Asplenium: From the Greek a- 'without' and splene 'spleen', a northern hemisphere species, the black spleenwort (Asplenium adiantum-nigrum), was once believed to be a cure for diseases of the spleen.
flaccidum: Weak or limp; from the Latin flaccidus; habit of the leaves
Drooping spleenwort, hanging spleenwort
Current Conservation Status
2012 - Not Threatened
Conservation status of New Zealand indigenous vascular plants, 2012
The conservation status of all known New Zealand vascular plant taxa at the rank of species and below were reassessed in 2012 using the New Zealand Threat Classification System (NZTCS). This report includes a statistical summary and brief notes on changes since 2009 and replaces all previous NZTCS lists for vascular plants. Authors: Peter J. de Lange, Jeremy R. Rolfe, Paul D. Champion, Shannel P. Courtney, Peter B. Heenan, John W. Barkla, Ewen K. Cameron, David A. Norton and Rodney A. Hitchmough. File size: 792KB
Previous Conservation Status
2009 - Not Threatened
2004 - Not Threatened
Asplenium flaccidum G.Forst.
Vascular - Native
The National Vegetation Survey (NVS) Databank
is a physical archive and electronic databank containing records of over 94,000 vegetation survey plots - including data from over 19,000 permanent plots. NVS maintains a standard set of species code abbreviations that correspond to standard scientific plant names from the Ngä Tipu o Aotearoa - New Zealand Plants database.
Darea odontites (Thunb.) Willd.; Asplenium bulbiferum var. flaccidum (G.Forst.) Domin; Asplenium marinum var. flaccida (G.Forst.) F.Muell.; Caenopteris novae-zeelandiae Spreng.; Caenopteris odontites Thunb.; Darea flaccida (G.Forst.) Willd.; Asplenium heterophyllum A.Rich.; Asplenium odontites (Thunb.) R.Br.; Caenopteris flaccida (G.Forst.) Thunb.
Indigenous. Kermadec, Three Kings, North, South, Stewart, Chatham and Snares Islands. Also present in Australia and the wider Pacific
Coastal to montane (at the tree limit). In tall forest, scrub or rough boulder strewn ground. Mostly epiphytic on various native trees but also found on the ground.
Mostly epiphytic. Rhizome short, stout, erect, bearing dark brown subulate scales up to 20 × 2 mm. Stipes 50-200 mm (or more) long, brown on underside, green above, flaccid, sparingly covered in small subulate scales with long filiform apices. Laminae lanceolate to elliptic, 150-900 (or more) × 50-250 mm, dull green, thick, leathery, limp and pendulous, pinnate to bipinnate. Raches green, sparingly scaly. Pinnae in 5-20 (or more) pairs, linear, acuminate, long stalked, 50-150 × 5-20 mm; degree of dissection very variable, sometimes only divided into very short obtuse segments, sometimes pinnate. Pinnules very variable in length, from oblong and obtuse to linear and acute, up to 15 × 2 mm. Basal acroscopic pinnule occasionally much longer than that next to it. Sori submarginal, linear, 2-10 mm long. Spores (31-)36-44(-50) micrometre long, (19-)23-27(-33) micrometre wide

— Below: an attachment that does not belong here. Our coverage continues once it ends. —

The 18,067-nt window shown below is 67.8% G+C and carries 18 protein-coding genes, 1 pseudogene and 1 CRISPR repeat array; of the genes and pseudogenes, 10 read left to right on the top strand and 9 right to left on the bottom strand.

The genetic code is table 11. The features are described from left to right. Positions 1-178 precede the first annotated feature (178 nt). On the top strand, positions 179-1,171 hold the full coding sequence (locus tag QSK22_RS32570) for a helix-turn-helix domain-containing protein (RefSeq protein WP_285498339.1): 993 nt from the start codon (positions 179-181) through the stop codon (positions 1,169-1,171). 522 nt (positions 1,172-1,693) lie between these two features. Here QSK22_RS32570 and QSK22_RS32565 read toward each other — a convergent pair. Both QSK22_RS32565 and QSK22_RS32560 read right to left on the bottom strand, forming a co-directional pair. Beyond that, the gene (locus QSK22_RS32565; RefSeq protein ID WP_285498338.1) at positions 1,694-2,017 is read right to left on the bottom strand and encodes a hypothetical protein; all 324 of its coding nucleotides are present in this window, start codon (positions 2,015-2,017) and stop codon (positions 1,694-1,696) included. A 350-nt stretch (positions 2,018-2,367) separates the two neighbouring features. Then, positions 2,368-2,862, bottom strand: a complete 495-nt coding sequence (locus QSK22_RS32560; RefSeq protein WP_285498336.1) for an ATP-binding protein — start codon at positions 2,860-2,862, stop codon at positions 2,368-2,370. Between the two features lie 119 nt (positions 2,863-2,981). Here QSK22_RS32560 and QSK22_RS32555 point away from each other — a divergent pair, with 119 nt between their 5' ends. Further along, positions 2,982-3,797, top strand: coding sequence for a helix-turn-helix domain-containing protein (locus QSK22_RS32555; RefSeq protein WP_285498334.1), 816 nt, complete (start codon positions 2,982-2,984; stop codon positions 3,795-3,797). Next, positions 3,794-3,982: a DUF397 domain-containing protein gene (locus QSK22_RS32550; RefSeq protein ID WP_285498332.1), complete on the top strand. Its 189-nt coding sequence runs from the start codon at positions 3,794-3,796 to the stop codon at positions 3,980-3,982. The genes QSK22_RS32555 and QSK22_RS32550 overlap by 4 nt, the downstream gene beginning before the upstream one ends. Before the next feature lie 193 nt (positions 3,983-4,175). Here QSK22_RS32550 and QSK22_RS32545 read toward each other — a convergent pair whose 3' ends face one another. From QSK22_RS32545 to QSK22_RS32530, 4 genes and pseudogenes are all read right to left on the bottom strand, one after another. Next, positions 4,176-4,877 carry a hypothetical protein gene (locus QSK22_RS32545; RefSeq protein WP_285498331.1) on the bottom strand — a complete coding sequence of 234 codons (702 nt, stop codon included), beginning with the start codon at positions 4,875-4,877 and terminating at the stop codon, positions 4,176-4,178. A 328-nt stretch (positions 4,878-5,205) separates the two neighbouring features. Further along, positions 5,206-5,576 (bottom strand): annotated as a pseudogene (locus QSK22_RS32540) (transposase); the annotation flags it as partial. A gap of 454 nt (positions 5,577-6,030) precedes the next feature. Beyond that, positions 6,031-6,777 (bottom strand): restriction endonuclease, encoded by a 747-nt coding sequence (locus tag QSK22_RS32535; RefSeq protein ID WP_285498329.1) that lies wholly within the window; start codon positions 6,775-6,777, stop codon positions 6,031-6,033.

Allied to Asplenium haurakiense (Brownsey) Ogle from which it differs by its mostly epiphytic growth habit, wider ecological range (from exposed coastal areas through forest to the tree line), tetraploid (2n = 144) rather than octoploid (2n = 288) chromosome number, subulate rhizome and stipe scales (with long filiform apices and thin cell walls); pendulous rather than stiffly erect, dull green rather than usually glossy green, lanceolate to elliptic fronds; by the basal acroscopic pinnule which is only occasionally much longer than that next to it, and rarely pinnatifid; and by the smaller spores. Asplenium appendiculatum (Labill.) C.Presl subsp. appendiculatum occupies similar habitats and is somewhat similar. It can be distinguished from A. flaccidum by its usually terrestrial growth habit, octoploid (2n = 288) rather than tetraploid (2n = 144) chromosome number, and by having a more or less erect frond and a larger spore size
Not applicable - spore producing
Not applicable - spore producing
Easily grown. An excellent pot and hanging basket fern. Can be slow establish. Prefers semi-shade, and should be planted in a fertile, free draining soil.
2n = 144
Life Cycle and Dispersal
Minute spores are wind dispersed (Thorsen et al., 2009).
Notes on taxonomy
Kermadec Island plants are potentially distinct and seem closer to A. haurakiense. Further research into their status is needed.
Description modified from Brownsey (1977)
References and further reading
Brownsey, P.J. 1977: A taxonomic revision of the New Zealand species of Asplenium. New Zealand Journal of Botany 15: 39-86.
Thorsen, M. J.; Dickinson, K. J. M.; Seddon, P. J. 2009. Seed dispersal systems in the New Zealand flora. Perspectives in Plant Ecology, Evolution and Systematics 2009 Vol. 11 No. 4 pp. 285-309
This page last updated on 8 Aug 2016